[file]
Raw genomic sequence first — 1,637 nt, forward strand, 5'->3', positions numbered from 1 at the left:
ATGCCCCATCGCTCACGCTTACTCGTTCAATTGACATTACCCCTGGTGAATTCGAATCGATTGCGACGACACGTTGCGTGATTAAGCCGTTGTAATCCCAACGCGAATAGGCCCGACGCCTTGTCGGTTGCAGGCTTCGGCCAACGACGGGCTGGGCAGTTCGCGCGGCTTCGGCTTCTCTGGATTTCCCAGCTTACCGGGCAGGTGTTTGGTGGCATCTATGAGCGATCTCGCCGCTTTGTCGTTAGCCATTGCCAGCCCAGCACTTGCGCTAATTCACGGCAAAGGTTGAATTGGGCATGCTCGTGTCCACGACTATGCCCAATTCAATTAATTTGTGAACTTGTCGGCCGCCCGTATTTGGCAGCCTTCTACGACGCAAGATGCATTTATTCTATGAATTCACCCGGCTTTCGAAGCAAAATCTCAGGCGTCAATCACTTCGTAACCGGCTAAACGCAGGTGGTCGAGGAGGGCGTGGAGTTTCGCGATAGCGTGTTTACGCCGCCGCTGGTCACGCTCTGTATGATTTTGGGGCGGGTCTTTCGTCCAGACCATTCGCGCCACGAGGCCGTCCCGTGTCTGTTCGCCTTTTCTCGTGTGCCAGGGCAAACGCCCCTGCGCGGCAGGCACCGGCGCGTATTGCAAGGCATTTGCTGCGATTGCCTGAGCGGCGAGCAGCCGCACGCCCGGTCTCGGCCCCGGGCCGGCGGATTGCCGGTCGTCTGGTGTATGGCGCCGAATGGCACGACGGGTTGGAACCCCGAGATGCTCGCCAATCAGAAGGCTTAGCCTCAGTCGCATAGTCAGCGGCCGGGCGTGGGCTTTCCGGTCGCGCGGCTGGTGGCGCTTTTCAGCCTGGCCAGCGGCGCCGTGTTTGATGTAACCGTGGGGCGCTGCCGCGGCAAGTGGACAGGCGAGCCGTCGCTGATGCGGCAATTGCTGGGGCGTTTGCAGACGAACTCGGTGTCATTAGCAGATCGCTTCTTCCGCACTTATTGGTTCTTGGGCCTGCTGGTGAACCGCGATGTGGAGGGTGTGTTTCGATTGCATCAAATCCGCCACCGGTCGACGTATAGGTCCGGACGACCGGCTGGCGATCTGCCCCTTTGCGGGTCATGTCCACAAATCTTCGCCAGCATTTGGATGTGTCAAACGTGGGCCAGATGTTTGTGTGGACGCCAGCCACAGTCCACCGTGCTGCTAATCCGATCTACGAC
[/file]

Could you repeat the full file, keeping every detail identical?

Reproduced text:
Raw genomic sequence first — 1,637 nt, forward strand, 5'->3', positions numbered from 1 at the left:
ATGCCCCATCGCTCACGCTTACTCGTTCAATTGACATTACCCCTGGTGAATTCGAATCGATTGCGACGACACGTTGCGTGATTAAGCCGTTGTAATCCCAACGCGAATAGGCCCGACGCCTTGTCGGTTGCAGGCTTCGGCCAACGACGGGCTGGGCAGTTCGCGCGGCTTCGGCTTCTCTGGATTTCCCAGCTTACCGGGCAGGTGTTTGGTGGCATCTATGAGCGATCTCGCCGCTTTGTCGTTAGCCATTGCCAGCCCAGCACTTGCGCTAATTCACGGCAAAGGTTGAATTGGGCATGCTCGTGTCCACGACTATGCCCAATTCAATTAATTTGTGAACTTGTCGGCCGCCCGTATTTGGCAGCCTTCTACGACGCAAGATGCATTTATTCTATGAATTCACCCGGCTTTCGAAGCAAAATCTCAGGCGTCAATCACTTCGTAACCGGCTAAACGCAGGTGGTCGAGGAGGGCGTGGAGTTTCGCGATAGCGTGTTTACGCCGCCGCTGGTCACGCTCTGTATGATTTTGGGGCGGGTCTTTCGTCCAGACCATTCGCGCCACGAGGCCGTCCCGTGTCTGTTCGCCTTTTCTCGTGTGCCAGGGCAAACGCCCCTGCGCGGCAGGCACCGGCGCGTATTGCAAGGCATTTGCTGCGATTGCCTGAGCGGCGAGCAGCCGCACGCCCGGTCTCGGCCCCGGGCCGGCGGATTGCCGGTCGTCTGGTGTATGGCGCCGAATGGCACGACGGGTTGGAACCCCGAGATGCTCGCCAATCAGAAGGCTTAGCCTCAGTCGCATAGTCAGCGGCCGGGCGTGGGCTTTCCGGTCGCGCGGCTGGTGGCGCTTTTCAGCCTGGCCAGCGGCGCCGTGTTTGATGTAACCGTGGGGCGCTGCCGCGGCAAGTGGACAGGCGAGCCGTCGCTGATGCGGCAATTGCTGGGGCGTTTGCAGACGAACTCGGTGTCATTAGCAGATCGCTTCTTCCGCACTTATTGGTTCTTGGGCCTGCTGGTGAACCGCGATGTGGAGGGTGTGTTTCGATTGCATCAAATCCGCCACCGGTCGACGTATAGGTCCGGACGACCGGCTGGCGATCTGCCCCTTTGCGGGTCATGTCCACAAATCTTCGCCAGCATTTGGATGTGTCAAACGTGGGCCAGATGTTTGTGTGGACGCCAGCCACAGTCCACCGTGCTGCTAATCCGATCTACGAC